Athens Banner-Herald intern Alex Morris’ Sunday column “Recession hits youngest job-seekers hard, too,” didn’t mention the negative long-term problems that skyrocketing unemployment rates cause for teens.
A Stanford University study found that youths who experience especially long periods of unemployment were particularly prone to negative long-term effects on future wages and employment. University of North Carolina research found unemployment for teens continues to adversely affect earnings for as long as 10 years.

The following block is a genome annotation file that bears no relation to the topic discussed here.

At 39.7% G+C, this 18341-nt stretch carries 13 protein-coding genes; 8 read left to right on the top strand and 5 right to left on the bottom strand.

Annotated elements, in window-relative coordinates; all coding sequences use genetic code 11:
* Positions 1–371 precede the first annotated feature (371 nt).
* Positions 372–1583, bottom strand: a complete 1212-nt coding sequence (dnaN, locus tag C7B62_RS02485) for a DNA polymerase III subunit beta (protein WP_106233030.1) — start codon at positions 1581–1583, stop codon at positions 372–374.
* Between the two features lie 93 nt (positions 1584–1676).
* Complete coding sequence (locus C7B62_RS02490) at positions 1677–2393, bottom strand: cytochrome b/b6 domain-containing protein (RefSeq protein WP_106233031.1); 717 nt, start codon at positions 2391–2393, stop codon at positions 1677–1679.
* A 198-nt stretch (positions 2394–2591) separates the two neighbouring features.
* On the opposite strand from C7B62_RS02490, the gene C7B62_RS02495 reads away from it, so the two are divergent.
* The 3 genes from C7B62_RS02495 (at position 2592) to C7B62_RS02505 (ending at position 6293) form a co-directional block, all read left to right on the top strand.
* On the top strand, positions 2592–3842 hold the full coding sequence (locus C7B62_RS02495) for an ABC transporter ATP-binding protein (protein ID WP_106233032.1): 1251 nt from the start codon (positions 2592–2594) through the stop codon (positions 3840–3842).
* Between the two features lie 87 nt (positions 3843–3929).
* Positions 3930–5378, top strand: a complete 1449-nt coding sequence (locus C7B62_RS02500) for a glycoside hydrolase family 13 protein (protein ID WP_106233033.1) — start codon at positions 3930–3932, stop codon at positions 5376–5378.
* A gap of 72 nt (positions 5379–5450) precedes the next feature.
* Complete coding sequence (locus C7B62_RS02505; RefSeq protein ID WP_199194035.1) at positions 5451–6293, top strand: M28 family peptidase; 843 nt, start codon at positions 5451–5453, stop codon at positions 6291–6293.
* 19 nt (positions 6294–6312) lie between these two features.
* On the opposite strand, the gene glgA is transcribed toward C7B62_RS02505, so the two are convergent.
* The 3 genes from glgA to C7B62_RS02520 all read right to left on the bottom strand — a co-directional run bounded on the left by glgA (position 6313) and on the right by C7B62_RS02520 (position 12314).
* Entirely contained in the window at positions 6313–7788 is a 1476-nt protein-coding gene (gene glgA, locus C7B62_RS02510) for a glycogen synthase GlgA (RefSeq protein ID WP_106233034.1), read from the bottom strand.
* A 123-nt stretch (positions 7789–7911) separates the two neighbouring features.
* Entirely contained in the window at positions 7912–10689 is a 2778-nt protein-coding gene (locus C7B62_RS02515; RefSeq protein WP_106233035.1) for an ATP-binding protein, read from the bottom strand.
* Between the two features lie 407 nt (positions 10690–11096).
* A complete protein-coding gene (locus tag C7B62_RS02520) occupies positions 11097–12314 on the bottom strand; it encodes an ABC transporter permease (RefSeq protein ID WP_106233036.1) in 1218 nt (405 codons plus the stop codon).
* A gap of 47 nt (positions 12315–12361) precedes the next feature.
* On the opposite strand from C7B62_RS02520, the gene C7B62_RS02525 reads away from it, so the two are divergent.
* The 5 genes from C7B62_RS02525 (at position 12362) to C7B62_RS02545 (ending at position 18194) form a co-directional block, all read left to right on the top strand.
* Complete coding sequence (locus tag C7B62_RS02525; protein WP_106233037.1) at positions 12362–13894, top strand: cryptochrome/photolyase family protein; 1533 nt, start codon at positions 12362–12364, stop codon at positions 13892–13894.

Not having a summer job takes more than money from teens. Those priced out of the job market by high minimum wages also are deprived of the “invisible curriculum” of learning how to report to a supervisor, show up on time and work with others as part of a team. State and federal lawmakers should recognize “feel-good” wage hikes hurt vulnerable workers like teens.